Jayson Aydelotte, a surgeon at University Medical Center Brackenridge, served in the Army as a general surgeon in a war zone medical unit. In a talk at Welch Hall on Friday, Aydelotte and fellow surgeon John Uecker discussed how their military backgrounds developed their skills as surgeons.
Photo Credit: Joshua Guerra | Daily Texan Staff

Surgeons John Uecker and Jayson Aydelotte discussed their experiences as general surgeons in war zone medical units at a talk in Welch Hall on Friday. 

Both doctors, who now work at University Medical Center Brackenridge, said their military backgrounds allowed them to develop their skills and practice new medical procedures.

While serving in the U.S. Navy during the Iraq War, Uecker spent time in the Forward Resuscitative Surgical Suite, a mobile unit made up of 8–10 people, including several surgeons, anesthesiologists and ICU nurses. After his time in Iraq, Uecker said he carried practices he learned in war to civilian workplaces.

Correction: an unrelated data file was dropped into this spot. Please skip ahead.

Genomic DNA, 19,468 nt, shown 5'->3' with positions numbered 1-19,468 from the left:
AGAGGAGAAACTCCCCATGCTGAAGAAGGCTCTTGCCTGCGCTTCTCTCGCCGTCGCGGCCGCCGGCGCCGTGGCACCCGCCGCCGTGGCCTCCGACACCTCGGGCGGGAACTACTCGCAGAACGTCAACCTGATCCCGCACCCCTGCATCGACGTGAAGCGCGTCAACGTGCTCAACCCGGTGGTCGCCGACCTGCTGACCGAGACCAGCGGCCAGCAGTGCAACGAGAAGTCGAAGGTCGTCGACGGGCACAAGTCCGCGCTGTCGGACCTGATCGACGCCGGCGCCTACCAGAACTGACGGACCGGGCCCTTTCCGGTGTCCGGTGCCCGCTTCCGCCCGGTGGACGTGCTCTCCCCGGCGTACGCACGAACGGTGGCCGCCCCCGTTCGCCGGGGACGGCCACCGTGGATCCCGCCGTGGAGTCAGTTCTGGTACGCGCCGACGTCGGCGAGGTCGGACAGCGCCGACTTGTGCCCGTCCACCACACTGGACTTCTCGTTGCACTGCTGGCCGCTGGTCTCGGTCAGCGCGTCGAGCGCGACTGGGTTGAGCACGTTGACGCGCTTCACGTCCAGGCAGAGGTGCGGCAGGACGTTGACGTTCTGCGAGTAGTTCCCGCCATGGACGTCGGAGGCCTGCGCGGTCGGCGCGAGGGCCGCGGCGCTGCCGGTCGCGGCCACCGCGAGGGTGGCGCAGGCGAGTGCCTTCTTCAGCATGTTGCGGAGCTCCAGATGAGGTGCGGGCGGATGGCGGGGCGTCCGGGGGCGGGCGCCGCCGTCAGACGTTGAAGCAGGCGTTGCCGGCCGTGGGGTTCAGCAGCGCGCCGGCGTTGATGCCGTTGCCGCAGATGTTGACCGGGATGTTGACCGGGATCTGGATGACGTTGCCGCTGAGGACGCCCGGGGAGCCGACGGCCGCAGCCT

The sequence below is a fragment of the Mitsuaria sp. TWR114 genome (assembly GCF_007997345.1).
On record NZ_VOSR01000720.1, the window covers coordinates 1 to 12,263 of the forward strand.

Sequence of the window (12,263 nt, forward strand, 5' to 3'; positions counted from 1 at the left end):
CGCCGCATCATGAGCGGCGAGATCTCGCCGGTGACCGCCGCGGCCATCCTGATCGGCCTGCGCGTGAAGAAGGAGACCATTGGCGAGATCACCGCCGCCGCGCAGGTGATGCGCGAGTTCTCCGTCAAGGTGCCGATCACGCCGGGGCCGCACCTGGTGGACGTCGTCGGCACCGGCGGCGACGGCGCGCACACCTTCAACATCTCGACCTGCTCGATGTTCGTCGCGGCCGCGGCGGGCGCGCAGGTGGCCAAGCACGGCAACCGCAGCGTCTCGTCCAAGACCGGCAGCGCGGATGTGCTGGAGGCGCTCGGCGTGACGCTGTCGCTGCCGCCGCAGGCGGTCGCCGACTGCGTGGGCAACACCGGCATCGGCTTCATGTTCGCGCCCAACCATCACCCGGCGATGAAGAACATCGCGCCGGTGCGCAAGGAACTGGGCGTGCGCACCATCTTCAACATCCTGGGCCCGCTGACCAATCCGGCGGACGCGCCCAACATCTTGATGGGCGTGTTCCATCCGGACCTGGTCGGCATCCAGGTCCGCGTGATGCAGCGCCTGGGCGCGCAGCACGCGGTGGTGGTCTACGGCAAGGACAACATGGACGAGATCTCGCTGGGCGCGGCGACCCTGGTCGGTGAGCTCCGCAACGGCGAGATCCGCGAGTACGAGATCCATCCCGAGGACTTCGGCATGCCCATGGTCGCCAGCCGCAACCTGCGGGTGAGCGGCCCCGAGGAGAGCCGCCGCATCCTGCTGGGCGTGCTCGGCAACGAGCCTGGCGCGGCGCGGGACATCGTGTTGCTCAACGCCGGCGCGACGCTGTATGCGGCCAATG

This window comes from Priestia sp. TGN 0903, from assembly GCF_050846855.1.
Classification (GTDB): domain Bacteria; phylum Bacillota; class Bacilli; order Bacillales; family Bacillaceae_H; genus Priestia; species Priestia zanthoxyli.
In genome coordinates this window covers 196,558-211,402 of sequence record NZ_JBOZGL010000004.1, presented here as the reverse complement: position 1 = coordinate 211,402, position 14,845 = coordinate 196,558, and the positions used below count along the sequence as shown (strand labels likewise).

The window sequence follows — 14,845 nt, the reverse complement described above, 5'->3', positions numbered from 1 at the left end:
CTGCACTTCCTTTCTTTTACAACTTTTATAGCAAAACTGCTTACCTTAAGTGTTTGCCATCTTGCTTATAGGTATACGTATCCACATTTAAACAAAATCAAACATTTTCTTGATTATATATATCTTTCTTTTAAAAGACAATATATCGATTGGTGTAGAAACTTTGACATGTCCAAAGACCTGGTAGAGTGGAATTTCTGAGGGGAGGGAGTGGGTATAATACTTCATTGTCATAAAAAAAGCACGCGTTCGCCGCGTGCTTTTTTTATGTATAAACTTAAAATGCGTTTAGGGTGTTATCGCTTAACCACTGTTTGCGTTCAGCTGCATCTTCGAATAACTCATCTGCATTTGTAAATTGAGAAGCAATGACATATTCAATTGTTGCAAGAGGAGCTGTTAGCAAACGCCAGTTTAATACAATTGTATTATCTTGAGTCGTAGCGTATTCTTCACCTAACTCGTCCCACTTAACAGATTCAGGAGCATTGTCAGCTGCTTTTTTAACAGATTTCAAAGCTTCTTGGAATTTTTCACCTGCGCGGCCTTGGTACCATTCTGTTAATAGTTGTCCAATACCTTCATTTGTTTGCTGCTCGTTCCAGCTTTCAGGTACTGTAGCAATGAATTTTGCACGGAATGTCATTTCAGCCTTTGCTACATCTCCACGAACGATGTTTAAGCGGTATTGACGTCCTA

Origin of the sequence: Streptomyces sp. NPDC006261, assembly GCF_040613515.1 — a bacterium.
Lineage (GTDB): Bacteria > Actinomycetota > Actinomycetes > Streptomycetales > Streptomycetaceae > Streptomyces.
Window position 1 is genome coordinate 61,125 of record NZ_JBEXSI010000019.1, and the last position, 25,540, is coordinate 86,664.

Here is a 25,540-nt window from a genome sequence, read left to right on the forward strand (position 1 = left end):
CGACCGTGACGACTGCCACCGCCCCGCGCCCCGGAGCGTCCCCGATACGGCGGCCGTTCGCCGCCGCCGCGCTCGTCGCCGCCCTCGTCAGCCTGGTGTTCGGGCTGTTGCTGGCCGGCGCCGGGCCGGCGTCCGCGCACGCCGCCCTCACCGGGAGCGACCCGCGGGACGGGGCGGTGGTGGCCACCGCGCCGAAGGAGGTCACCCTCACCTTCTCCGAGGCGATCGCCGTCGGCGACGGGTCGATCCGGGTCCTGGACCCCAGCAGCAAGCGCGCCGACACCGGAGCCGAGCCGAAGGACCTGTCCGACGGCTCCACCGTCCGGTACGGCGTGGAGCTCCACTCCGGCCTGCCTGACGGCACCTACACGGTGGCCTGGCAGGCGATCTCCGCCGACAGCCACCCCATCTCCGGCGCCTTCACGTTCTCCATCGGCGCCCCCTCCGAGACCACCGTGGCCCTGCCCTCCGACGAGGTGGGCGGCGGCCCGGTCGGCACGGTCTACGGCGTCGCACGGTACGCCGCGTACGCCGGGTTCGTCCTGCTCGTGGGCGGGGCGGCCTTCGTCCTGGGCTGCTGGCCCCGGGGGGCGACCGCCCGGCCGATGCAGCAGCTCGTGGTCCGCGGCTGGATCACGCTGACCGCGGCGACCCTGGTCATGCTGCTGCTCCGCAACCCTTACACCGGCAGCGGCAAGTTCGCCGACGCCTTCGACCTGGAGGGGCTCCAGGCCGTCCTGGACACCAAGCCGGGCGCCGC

“What we learned from the war is the idea of damage control,” Uecker said. “We have learned to operate quickly and prevent them from going into shock or going cold as we move them to another facility.”

Aydelotte said his experience in the Army was different. Following the attack on the USS Cole in October 2000 by two suicide bombers of the al-Qaeda network, Aydelotte transferred from Germany and was stationed in North Africa.

Aydelotte said he was deployed in 2007 to the Green Zone in Baghdad. That year was the deadliest period in U.S. military history since the Tet Offensive in Vietnam.